The Arcades Project

(Critical Survey of Contemporary Fiction)

One of the leading cultural theorist of the twentieth century, Walter Benjamin, was not well known during his lifetime. Born in Berlin, Germany, in 1892, Benjamin grew up in a well-to-do Jewish family. During the 1920’s, he wrote some of his most important cultural essays. He also became a Marxist. When Adolf Hitler came to power in Germany in 1933, Benjamin began living full time in Paris. He was fascinated with city life in Paris and French culture in general.

Originally conceived while in Paris in 1927, Benjamin imagined a massive project in which he would analyze the nineteenth century Paris “arcades” or shopping malls. Through this detailed examination of the culture growing up in and around these arcades, he would shed light on the modern industrial world to come. The topics covered ran into the hundreds and included such items as advertising, boredom, the idea of progress, prostitution, fashion, and photography.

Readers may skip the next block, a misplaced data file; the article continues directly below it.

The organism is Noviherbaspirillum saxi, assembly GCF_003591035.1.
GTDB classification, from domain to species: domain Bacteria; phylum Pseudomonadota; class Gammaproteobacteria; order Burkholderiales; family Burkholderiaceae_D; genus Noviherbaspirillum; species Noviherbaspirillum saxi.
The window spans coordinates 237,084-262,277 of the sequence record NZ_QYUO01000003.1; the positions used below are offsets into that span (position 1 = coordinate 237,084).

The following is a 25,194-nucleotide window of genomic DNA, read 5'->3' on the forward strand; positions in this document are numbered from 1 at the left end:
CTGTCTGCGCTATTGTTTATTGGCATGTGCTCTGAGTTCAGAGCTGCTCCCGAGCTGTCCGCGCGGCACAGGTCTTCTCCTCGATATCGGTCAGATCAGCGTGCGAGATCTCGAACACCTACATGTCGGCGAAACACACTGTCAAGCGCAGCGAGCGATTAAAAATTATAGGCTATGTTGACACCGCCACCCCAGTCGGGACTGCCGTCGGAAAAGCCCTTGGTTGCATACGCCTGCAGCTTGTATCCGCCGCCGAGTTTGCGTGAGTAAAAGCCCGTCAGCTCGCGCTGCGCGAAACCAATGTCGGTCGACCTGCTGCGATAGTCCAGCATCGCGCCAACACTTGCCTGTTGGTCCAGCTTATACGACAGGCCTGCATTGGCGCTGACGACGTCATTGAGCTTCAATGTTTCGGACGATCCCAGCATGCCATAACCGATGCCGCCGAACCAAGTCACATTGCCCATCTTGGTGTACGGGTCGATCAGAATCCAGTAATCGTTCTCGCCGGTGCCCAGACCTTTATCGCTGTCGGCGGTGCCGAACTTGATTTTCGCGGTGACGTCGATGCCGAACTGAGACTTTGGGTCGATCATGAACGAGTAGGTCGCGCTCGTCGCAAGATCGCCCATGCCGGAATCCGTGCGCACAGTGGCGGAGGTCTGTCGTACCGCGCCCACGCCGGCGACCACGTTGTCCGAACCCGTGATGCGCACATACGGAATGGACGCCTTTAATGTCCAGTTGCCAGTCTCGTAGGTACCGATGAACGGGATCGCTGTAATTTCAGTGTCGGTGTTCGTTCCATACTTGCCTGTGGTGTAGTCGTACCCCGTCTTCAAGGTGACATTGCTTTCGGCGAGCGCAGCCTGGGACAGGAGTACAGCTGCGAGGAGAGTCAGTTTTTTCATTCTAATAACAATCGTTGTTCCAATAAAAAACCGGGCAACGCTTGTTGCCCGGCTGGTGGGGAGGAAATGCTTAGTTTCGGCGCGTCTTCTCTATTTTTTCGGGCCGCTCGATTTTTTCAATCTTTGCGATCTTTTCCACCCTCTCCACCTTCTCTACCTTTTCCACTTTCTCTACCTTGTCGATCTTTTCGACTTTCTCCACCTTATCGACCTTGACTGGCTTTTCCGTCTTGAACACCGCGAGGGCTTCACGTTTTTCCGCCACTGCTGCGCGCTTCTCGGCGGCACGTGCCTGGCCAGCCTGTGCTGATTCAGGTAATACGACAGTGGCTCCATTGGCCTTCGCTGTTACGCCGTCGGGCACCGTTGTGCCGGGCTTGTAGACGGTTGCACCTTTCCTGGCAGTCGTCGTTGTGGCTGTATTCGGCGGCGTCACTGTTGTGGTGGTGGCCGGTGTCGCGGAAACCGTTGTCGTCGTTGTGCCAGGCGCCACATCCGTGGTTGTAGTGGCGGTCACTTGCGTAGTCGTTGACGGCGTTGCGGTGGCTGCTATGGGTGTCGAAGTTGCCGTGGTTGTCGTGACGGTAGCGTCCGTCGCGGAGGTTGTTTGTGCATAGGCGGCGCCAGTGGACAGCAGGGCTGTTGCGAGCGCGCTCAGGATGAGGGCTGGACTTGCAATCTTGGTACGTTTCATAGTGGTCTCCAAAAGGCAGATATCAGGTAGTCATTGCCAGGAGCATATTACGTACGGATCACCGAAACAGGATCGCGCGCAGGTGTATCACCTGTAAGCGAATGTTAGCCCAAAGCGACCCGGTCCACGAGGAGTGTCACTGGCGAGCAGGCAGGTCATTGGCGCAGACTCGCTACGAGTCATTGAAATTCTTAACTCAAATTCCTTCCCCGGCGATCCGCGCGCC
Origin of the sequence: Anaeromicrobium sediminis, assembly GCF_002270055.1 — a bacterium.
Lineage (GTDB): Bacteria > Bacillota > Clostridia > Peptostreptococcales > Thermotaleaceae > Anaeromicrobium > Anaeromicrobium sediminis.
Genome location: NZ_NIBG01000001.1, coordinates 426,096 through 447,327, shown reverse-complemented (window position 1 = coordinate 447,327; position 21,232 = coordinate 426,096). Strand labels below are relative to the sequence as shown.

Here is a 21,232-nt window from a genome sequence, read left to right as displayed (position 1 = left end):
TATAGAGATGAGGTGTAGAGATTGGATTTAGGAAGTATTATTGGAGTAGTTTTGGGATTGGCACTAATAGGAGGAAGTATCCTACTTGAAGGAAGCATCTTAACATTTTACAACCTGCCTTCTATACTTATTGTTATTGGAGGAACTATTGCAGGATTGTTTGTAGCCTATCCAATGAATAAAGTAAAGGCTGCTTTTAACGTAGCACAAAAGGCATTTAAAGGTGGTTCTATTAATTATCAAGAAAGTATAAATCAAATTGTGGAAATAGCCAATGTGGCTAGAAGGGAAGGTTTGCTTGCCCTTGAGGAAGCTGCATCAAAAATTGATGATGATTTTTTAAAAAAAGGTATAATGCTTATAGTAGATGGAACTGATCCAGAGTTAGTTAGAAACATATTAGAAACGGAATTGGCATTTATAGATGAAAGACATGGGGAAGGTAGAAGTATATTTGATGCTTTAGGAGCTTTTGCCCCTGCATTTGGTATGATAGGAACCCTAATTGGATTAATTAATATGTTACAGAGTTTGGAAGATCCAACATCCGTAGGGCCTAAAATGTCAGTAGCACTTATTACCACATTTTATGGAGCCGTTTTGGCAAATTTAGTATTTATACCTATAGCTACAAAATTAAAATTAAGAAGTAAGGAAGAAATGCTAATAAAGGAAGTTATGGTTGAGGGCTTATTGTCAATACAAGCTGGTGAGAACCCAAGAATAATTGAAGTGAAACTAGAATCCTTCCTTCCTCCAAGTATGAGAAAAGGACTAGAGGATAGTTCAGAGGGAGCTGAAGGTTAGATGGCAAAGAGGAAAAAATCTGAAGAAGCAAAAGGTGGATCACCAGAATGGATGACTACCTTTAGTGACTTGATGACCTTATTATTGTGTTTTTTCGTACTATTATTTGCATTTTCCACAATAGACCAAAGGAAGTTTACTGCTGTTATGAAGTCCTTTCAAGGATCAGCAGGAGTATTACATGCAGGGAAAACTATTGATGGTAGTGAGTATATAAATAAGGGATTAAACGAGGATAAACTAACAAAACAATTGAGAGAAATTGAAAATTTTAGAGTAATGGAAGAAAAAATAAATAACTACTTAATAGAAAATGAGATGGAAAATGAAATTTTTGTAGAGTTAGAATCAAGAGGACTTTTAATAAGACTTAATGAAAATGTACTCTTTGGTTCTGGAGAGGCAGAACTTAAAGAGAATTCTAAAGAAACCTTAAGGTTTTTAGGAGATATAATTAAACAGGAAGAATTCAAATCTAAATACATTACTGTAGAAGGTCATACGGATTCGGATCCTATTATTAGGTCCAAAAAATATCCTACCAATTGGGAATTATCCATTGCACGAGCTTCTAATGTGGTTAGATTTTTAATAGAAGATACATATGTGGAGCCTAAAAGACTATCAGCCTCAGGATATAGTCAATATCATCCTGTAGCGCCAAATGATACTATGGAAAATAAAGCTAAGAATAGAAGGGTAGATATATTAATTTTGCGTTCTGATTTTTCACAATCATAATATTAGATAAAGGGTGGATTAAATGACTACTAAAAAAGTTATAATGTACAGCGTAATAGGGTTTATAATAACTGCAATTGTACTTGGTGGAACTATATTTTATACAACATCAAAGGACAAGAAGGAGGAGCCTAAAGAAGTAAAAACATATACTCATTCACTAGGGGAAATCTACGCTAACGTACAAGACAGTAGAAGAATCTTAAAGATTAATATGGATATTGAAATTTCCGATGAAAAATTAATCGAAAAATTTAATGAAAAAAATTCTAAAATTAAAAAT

During the mid-1930’s, Benjamin’s “arcades project” grew into what should have become his magnum opus. Sadly, he committed suicide in 1940 after the German invasion of France. After his death, Benjamin’s reputation as a cultural theorist grew. Scholars read through every manuscript that he had left behind. This labor intensive process finally bore results in 1982 when the German edition of Benjamin’s unfinished opus was published as Das Passagen-Werk. This massive volume included all that could be pieced together from the thirty notebooks left by the author. It would take another seventeen years before an English translation could be published. Howard Eiland and Kevin McLaughlin have done a remarkable job of bringing The Arcades Project to an English audience. Since Benjamin was unable to finish this work, it does lack the coherence necessary to be a fully-realized creation. As configured now, The Arcades Project is a fragmentary work of sketches, quotations, gleanings, and reflections. In the end, it is an ambitious and complex puzzle that probably only scholars and disciples of Benjamin will want to study.